If you haven’t ever googled yourself, try it.  Put your name (as you normally write it online) in quotes and search yourself.  [Example: "Maria H. Andersen"]  Ideally, you want to be happy with the first 10 search results (most people never click through to the second page of results).  If you’re not happy with what you see, then your only choice is to start working on a larger digital footprint that will eclipse what’s there (a website, a blog, a google profile, etc.).

In the meantime, it’s relatively simple to monitor what your name is doing on the web.  Set up a web alert that will notify you when a new occurrence of your name goes into the search engine.   The most common alert systems are Google Alerts and Yahoo Alerts.  You can set it up alerts to come to you instantly, daily, or weekly.  To minimize the digital clutter, I’d go with weekly alerts (unless you find yourself in a media hot seat, in which case, switch temporarily to receive alerts more frequently).

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At the very least, I’d set up an alert for your name and for the place where you work.  I find that my weekly alerts about my college are informative.  Often, they’re just reports about which team won what event, but sometimes I discover what my colleagues are up to in the real world too.  I know information about my college faster than most people on campus.

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The other way to use Alerts is to start searching for keywords in your field of interest.  For example, I have a Google Alert set up for the words innovation and math whenever they occur together in a new web item.   Here are a few suggestions for alerts you may want to set up:

  • Your name
  • Your blog URL and blog name (Example: teachingcollegemath.com and “Teaching College Math”)
  • Your twitter account name (Example: busynessgirl)
  • Your place of employment (Example: “Muskegon Community College”)
  • Your professional fields of interest (Example: math innovation, future education, etc.)
  • Your personal fields of interest (for example, if you have a child with autism, you might set one up for research autism)
  • Your publications (the title of your book or a recent article to see who’s talking about it)
  • Your competitor (it’s always good to know what they’re up to … why stop at your place of employment?)

At first, it will take you a while to sort through all the alerts you receive each week.  They will all be new to you.  But after a few weeks, you’ll begin to recognize websites you’ve already visited and you’ll have some insights about which items are going to be worthy of clicking.  You may want to tweak your alerts in a month or so to make the wording more precise on general alerts you set up today.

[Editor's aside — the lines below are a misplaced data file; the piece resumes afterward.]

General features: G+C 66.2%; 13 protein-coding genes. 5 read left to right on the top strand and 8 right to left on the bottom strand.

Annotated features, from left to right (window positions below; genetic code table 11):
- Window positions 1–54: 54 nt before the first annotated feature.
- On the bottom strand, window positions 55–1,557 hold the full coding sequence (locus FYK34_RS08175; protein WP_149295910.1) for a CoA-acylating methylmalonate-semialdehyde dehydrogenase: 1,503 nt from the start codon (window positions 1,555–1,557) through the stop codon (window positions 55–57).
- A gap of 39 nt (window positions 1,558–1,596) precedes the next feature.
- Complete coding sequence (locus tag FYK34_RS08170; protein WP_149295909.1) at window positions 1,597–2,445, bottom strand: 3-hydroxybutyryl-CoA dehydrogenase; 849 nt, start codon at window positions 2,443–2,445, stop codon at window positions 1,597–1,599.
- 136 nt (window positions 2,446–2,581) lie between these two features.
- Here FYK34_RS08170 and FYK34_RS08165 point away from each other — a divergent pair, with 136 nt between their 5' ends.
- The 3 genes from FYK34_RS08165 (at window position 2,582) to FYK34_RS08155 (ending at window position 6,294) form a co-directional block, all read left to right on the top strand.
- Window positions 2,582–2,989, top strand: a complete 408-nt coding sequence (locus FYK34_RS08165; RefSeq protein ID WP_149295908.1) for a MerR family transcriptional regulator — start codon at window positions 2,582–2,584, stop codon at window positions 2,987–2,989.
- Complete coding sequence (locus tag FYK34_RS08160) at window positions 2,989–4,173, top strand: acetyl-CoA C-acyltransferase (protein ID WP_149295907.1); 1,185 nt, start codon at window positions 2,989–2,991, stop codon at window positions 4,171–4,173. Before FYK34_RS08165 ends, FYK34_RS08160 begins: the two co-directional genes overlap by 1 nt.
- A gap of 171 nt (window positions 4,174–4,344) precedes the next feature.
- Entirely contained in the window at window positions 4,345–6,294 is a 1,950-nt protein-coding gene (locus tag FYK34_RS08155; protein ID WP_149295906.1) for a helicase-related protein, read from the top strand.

Even if you already have alerts set up, when was the last time you updated them?  Maybe it’s time to eliminate some, tweak them, or create some new ones?

So, set up a few alerts and start living on the tip of the cutting edge of the Internet.  You have a week to get this task done before we move on to the next Organize Your Digital Self (OYDS) task.  New assignments post each Monday.

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Digital Decluttering: Sort those files!

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This is Part 2 of a series on how to Organize Your Digital Self.  To view all posts in this series, go here.

My guess is that you manage to accumulate piles of paper in your office, in your home, or maybe even in your car (I accumulate paper in all three places).  At least once a year I attempt to get to the bottom of these stacks and put everything away (this creates clean space to begin accumulating new stacks!).   The goal of file organization would be to create a system for organizing these “stacks” that is so natural to use, that it’s just as easy to put away the paper as it is to stack the papers.

Ironically, sometimes the best way to find that natural system of organization is to first accumulate a “stack.”   After looking through all the crap stuff you accumulate over a period of time, you can start to get a sense for what the natural categorization is.   Sort the “stack” into smaller stacks, and group those according to theme, and re-sort if necessary.

On a computer, we accumulate these “paper stacks” in a slightly different form … files.  If you’ve been accumulating random files on your desktop, or in a folder labeled “Junk”, then I would like to congratulate you on your forward thinking.  You were obviously just gathering these together to help you establish a natural computer file organization system.

Your mission, should you choose to accept it: Restructure all the really important files you regularly access, plus all those miscellaneous files you’ve been accumulating in computer piles, into (at most) ten file folders.  Bonus points for you if you install a sync / backup for these ten folders while you’re at it.

Why 10 and not more than 10?  You need to have a small enough group of folders that you can see all of them at once.  It needs to be a short enough list that you remember and regularly use all the folders in the list.  Why?  Because if you don’t regularly use a folder, you’ll forget you have it and end up creating a duplicate folder (or subfolder) to gather files.  This might not seem horribly problematic, but as you start to split the files into two locations, you’ll start to lose track of where you’ve put things.